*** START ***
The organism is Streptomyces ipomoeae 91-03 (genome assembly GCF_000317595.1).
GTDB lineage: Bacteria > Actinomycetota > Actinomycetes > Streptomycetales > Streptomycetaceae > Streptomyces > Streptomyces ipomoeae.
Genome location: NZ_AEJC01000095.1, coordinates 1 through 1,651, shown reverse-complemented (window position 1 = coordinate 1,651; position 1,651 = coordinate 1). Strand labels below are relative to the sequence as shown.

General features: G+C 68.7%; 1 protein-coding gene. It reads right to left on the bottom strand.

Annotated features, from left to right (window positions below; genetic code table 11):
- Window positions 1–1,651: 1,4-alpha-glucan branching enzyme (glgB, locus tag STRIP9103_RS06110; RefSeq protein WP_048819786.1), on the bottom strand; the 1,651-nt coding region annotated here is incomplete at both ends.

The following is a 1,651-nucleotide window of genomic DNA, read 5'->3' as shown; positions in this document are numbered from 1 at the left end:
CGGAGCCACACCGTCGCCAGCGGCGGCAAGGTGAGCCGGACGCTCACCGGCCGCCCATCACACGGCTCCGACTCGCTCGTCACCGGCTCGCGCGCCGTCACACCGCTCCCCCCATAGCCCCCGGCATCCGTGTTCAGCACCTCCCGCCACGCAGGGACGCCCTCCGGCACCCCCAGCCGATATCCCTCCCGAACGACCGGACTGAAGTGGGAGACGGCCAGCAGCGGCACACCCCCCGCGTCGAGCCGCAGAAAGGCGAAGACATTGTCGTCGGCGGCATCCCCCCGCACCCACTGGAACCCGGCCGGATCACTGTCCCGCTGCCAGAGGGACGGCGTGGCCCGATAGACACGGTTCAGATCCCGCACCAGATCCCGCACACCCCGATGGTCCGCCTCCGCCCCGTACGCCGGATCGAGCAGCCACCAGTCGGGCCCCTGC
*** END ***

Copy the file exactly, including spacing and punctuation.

The organism is Streptomyces ipomoeae 91-03 (genome assembly GCF_000317595.1).
GTDB lineage: Bacteria > Actinomycetota > Actinomycetes > Streptomycetales > Streptomycetaceae > Streptomyces > Streptomyces ipomoeae.
Genome location: NZ_AEJC01000095.1, coordinates 1 through 1,651, shown reverse-complemented (window position 1 = coordinate 1,651; position 1,651 = coordinate 1). Strand labels below are relative to the sequence as shown.

General features: G+C 68.7%; 1 protein-coding gene. It reads right to left on the bottom strand.

Annotated features, from left to right (window positions below; genetic code table 11):
- Window positions 1–1,651: 1,4-alpha-glucan branching enzyme (glgB, locus tag STRIP9103_RS06110; RefSeq protein WP_048819786.1), on the bottom strand; the 1,651-nt coding region annotated here is incomplete at both ends.

The following is a 1,651-nucleotide window of genomic DNA, read 5'->3' as shown; positions in this document are numbered from 1 at the left end:
CGGAGCCACACCGTCGCCAGCGGCGGCAAGGTGAGCCGGACGCTCACCGGCCGCCCATCACACGGCTCCGACTCGCTCGTCACCGGCTCGCGCGCCGTCACACCGCTCCCCCCATAGCCCCCGGCATCCGTGTTCAGCACCTCCCGCCACGCAGGGACGCCCTCCGGCACCCCCAGCCGATATCCCTCCCGAACGACCGGACTGAAGTGGGAGACGGCCAGCAGCGGCACACCCCCCGCGTCGAGCCGCAGAAAGGCGAAGACATTGTCGTCGGCGGCATCCCCCCGCACCCACTGGAACCCGGCCGGATCACTGTCCCGCTGCCAGAGGGACGGCGTGGCCCGATAGACACGGTTCAGATCCCGCACCAGATCCCGCACACCCCGATGGTCCGCCTCCGCCCCGTACGCCGGATCGAGCAGCCACCAGTCGGGCCCCTGC